Travel back to the time of the samurai
Izumi is a historic town in northern Kagoshima which was once populated by a large garrison of samurai guarding the border with the neighboring Higo domain. Stroll around the historic buildings and immaculately preserved stone walls and feel as though you’ve been transported back to the time of the samurai.
Beautifully preserved samurai houses
The fascinating Izumi Fumoto History Museum
A laid back ox-cart ride through the historic town
An unforgettable kimono experience
How to Get There
Izumi is easily accessible from both Kagoshima and neighboring Kumamoto. You can get there in just 15 minutes by bullet train from Kagoshima Chuo Station, or in an hour from Fukuoka. Alternatively, the Hisatsu Orange Railway provides a more scenic route to Izumi with a beautiful two-hour journey up the coastline.A shuttle bus is available from Kagoshima Airport, which takes an hour and 30 minutes.
Picture perfect samurai town
Along with the house and gardens of Sengan-en, and the samurai residences of Chiran in the south, Izumi is one of the best places to get a feel for Edo period (1603-1867) Kagoshima. The houses in this area were built over 400 years ago to strengthen the borders of the Satsuma domain. Many samurai were once stationed here, and the carefully constructed stone walls and remaining houses give us a rare glimpse into the everyday life of a feudal warrior. Around 150 buildings from the Edo period remain today, and exploring them can reveal some surprising secrets.
Relics of the past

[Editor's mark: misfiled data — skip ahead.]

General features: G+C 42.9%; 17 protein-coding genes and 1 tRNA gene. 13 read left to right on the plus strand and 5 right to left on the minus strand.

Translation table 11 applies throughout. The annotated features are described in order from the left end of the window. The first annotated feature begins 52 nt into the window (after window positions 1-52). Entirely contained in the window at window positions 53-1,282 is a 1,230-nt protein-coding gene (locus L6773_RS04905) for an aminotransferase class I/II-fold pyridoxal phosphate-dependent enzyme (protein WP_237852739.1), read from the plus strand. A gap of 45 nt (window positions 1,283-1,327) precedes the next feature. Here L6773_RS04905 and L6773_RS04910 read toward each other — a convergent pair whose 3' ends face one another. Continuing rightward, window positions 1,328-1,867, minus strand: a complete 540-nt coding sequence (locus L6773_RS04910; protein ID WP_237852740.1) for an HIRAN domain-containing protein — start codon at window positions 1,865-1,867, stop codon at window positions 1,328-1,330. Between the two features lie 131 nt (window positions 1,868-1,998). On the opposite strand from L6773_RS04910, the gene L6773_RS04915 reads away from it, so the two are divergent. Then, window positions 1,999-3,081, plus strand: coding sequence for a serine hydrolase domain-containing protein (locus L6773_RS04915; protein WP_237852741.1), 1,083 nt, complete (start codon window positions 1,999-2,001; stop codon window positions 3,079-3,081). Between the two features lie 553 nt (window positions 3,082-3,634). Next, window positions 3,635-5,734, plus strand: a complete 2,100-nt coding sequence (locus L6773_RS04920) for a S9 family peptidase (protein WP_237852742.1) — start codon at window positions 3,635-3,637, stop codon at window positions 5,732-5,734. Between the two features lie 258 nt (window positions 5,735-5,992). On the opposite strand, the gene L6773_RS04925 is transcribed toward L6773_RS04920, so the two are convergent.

The Izumi Fumoto History Museum is a good place to start exploring this authentic samurai wonderland. You can see a wonderfully preserved collection of swords, armor, and scrolls passed down in the samurai families of Izumi. An aerial overview of the town provides a great teaser for the route ahead, and the exhibits really let you imagine how the samurai of Izumi lived.
Samurai secrets revealed
The majority of the samurai houses in Izumi are still inhabited and are occupied by the descendants of the samurai they were originally built for. A few of the houses are open to the public, and you will discover surprising features that reveal the warrior mentality of the samurai that lived there. One house even has an escape tunnel built into the hearth in case of attack.The houses also have small but well-kept gardens, which have a more functional feel than the decorative gardens of Kagoshima’s other samurai town Chiran, or the feudal lord’s vast garden at Sengan-en.
Ride in style
One leisurely way to get around Izumi Fumoto Samurai Residences is via ox-cart. Make a reservation, hop on board, and enjoy a slow-paced tour of the houses while chatting with a knowledgeable guide about the lifestyle of the Izumi samurai. The ride lasts about 25 minutes.
Look the part
If you feel a little out of place walking around a traditional Japanese town in your regular clothes, consider changing into a kimono to enhance the experience. Kimono and tea experiences are held at Izumi Fumoto Samurai Residences, and with a prior reservation you can look and feel the part while wandering through the historic town. You can also keep the kimono and obi sash once the experience is over.